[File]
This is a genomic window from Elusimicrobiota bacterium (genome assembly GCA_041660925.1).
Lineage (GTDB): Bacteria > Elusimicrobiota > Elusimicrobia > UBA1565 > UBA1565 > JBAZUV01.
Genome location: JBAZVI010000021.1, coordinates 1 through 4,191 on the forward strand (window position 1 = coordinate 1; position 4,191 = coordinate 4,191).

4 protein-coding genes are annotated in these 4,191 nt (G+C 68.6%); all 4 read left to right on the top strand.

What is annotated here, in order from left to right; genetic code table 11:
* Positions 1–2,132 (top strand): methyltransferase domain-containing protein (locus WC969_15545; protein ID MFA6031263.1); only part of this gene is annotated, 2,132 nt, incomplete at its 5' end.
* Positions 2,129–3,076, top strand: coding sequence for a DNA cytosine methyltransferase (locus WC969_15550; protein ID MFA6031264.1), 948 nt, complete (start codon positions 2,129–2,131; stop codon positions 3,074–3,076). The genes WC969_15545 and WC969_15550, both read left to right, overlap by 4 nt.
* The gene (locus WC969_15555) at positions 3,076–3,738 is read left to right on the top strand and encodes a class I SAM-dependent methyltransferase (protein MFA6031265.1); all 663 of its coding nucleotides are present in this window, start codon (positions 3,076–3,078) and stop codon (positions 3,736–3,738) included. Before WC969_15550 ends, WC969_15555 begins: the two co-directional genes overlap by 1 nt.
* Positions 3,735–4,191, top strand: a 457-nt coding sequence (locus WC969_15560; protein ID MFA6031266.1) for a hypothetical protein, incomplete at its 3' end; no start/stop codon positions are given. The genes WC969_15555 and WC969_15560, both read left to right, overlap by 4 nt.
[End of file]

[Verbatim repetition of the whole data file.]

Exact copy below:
This is a genomic window from Elusimicrobiota bacterium (genome assembly GCA_041660925.1).
Lineage (GTDB): Bacteria > Elusimicrobiota > Elusimicrobia > UBA1565 > UBA1565 > JBAZUV01.
Genome location: JBAZVI010000021.1, coordinates 1 through 4,191 on the forward strand (window position 1 = coordinate 1; position 4,191 = coordinate 4,191).

4 protein-coding genes are annotated in these 4,191 nt (G+C 68.6%); all 4 read left to right on the top strand.

What is annotated here, in order from left to right; genetic code table 11:
* Positions 1–2,132 (top strand): methyltransferase domain-containing protein (locus WC969_15545; protein ID MFA6031263.1); only part of this gene is annotated, 2,132 nt, incomplete at its 5' end.
* Positions 2,129–3,076, top strand: coding sequence for a DNA cytosine methyltransferase (locus WC969_15550; protein ID MFA6031264.1), 948 nt, complete (start codon positions 2,129–2,131; stop codon positions 3,074–3,076). The genes WC969_15545 and WC969_15550, both read left to right, overlap by 4 nt.
* The gene (locus WC969_15555) at positions 3,076–3,738 is read left to right on the top strand and encodes a class I SAM-dependent methyltransferase (protein MFA6031265.1); all 663 of its coding nucleotides are present in this window, start codon (positions 3,076–3,078) and stop codon (positions 3,736–3,738) included. Before WC969_15550 ends, WC969_15555 begins: the two co-directional genes overlap by 1 nt.
* Positions 3,735–4,191, top strand: a 457-nt coding sequence (locus WC969_15560; protein ID MFA6031266.1) for a hypothetical protein, incomplete at its 3' end; no start/stop codon positions are given. The genes WC969_15555 and WC969_15560, both read left to right, overlap by 4 nt.